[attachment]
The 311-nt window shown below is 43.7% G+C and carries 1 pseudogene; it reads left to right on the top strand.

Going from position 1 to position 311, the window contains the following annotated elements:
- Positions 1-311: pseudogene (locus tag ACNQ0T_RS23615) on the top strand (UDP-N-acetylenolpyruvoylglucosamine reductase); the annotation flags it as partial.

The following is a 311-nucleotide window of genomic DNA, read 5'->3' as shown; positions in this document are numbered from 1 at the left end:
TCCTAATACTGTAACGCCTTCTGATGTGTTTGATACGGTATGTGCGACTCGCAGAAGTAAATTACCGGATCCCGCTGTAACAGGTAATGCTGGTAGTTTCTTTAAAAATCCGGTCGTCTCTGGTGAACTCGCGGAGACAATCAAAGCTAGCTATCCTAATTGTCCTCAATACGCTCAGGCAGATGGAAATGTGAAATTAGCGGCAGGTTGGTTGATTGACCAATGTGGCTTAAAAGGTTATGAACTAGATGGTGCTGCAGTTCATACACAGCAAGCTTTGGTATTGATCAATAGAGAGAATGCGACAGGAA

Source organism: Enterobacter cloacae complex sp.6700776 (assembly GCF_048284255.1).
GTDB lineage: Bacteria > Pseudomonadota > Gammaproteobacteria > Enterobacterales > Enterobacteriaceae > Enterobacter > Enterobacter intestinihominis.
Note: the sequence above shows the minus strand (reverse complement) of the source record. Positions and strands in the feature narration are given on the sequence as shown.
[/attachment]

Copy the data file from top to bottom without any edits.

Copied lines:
The 311-nt window shown below is 43.7% G+C and carries 1 pseudogene; it reads left to right on the top strand.

Going from position 1 to position 311, the window contains the following annotated elements:
- Positions 1-311: pseudogene (locus tag ACNQ0T_RS23615) on the top strand (UDP-N-acetylenolpyruvoylglucosamine reductase); the annotation flags it as partial.

The following is a 311-nucleotide window of genomic DNA, read 5'->3' as shown; positions in this document are numbered from 1 at the left end:
TCCTAATACTGTAACGCCTTCTGATGTGTTTGATACGGTATGTGCGACTCGCAGAAGTAAATTACCGGATCCCGCTGTAACAGGTAATGCTGGTAGTTTCTTTAAAAATCCGGTCGTCTCTGGTGAACTCGCGGAGACAATCAAAGCTAGCTATCCTAATTGTCCTCAATACGCTCAGGCAGATGGAAATGTGAAATTAGCGGCAGGTTGGTTGATTGACCAATGTGGCTTAAAAGGTTATGAACTAGATGGTGCTGCAGTTCATACACAGCAAGCTTTGGTATTGATCAATAGAGAGAATGCGACAGGAA

Source organism: Enterobacter cloacae complex sp.6700776 (assembly GCF_048284255.1).
GTDB lineage: Bacteria > Pseudomonadota > Gammaproteobacteria > Enterobacterales > Enterobacteriaceae > Enterobacter > Enterobacter intestinihominis.
Note: the sequence above shows the minus strand (reverse complement) of the source record. Positions and strands in the feature narration are given on the sequence as shown.